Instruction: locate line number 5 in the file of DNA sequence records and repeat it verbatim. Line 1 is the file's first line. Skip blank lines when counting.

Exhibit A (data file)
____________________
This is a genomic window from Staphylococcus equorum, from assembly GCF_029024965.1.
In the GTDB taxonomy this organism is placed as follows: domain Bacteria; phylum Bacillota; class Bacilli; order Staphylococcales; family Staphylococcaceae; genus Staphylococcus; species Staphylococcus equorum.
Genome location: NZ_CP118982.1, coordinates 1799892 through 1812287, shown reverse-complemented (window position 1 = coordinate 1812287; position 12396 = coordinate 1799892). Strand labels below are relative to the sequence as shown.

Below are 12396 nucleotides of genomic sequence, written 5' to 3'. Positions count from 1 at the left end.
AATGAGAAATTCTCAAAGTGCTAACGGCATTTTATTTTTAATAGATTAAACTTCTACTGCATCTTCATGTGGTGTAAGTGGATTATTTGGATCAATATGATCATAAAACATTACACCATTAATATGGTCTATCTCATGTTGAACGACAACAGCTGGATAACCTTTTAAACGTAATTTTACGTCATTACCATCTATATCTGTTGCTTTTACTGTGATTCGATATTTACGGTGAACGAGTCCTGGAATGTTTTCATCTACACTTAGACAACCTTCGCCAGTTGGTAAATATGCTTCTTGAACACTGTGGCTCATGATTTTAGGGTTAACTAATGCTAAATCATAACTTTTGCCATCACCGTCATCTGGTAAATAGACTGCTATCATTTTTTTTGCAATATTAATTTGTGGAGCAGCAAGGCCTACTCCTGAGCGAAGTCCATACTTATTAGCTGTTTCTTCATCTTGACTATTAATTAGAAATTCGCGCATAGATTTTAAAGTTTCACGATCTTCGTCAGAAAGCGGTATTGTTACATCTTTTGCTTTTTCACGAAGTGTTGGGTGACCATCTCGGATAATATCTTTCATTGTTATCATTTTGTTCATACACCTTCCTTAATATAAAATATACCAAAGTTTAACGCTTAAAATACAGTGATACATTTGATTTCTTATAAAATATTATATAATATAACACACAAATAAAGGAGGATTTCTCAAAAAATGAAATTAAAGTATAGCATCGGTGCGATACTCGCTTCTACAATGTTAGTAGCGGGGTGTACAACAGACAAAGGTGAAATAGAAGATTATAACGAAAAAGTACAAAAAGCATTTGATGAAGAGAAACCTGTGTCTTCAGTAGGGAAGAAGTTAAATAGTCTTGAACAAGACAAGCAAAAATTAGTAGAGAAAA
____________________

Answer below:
AATGAGAAATTCTCAAAGTGCTAACGGCATTTTATTTTTAATAGATTAAACTTCTACTGCATCTTCATGTGGTGTAAGTGGATTATTTGGATCAATATGATCATAAAACATTACACCATTAATATGGTCTATCTCATGTTGAACGACAACAGCTGGATAACCTTTTAAACGTAATTTTACGTCATTACCATCTATATCTGTTGCTTTTACTGTGATTCGATATTTACGGTGAACGAGTCCTGGAATGTTTTCATCTACACTTAGACAACCTTCGCCAGTTGGTAAATATGCTTCTTGAACACTGTGGCTCATGATTTTAGGGTTAACTAATGCTAAATCATAACTTTTGCCATCACCGTCATCTGGTAAATAGACTGCTATCATTTTTTTTGCAATATTAATTTGTGGAGCAGCAAGGCCTACTCCTGAGCGAAGTCCATACTTATTAGCTGTTTCTTCATCTTGACTATTAATTAGAAATTCGCGCATAGATTTTAAAGTTTCACGATCTTCGTCAGAAAGCGGTATTGTTACATCTTTTGCTTTTTCACGAAGTGTTGGGTGACCATCTCGGATAATATCTTTCATTGTTATCATTTTGTTCATACACCTTCCTTAATATAAAATATACCAAAGTTTAACGCTTAAAATACAGTGATACATTTGATTTCTTATAAAATATTATATAATATAACACACAAATAAAGGAGGATTTCTCAAAAAATGAAATTAAAGTATAGCATCGGTGCGATACTCGCTTCTACAATGTTAGTAGCGGGGTGTACAACAGACAAAGGTGAAATAGAAGATTATAACGAAAAAGTACAAAAAGCATTTGATGAAGAGAAACCTGTGTCTTCAGTAGGGAAGAAGTTAAATAGTCTTGAACAAGACAAGCAAAAATTAGTAGAGAAAA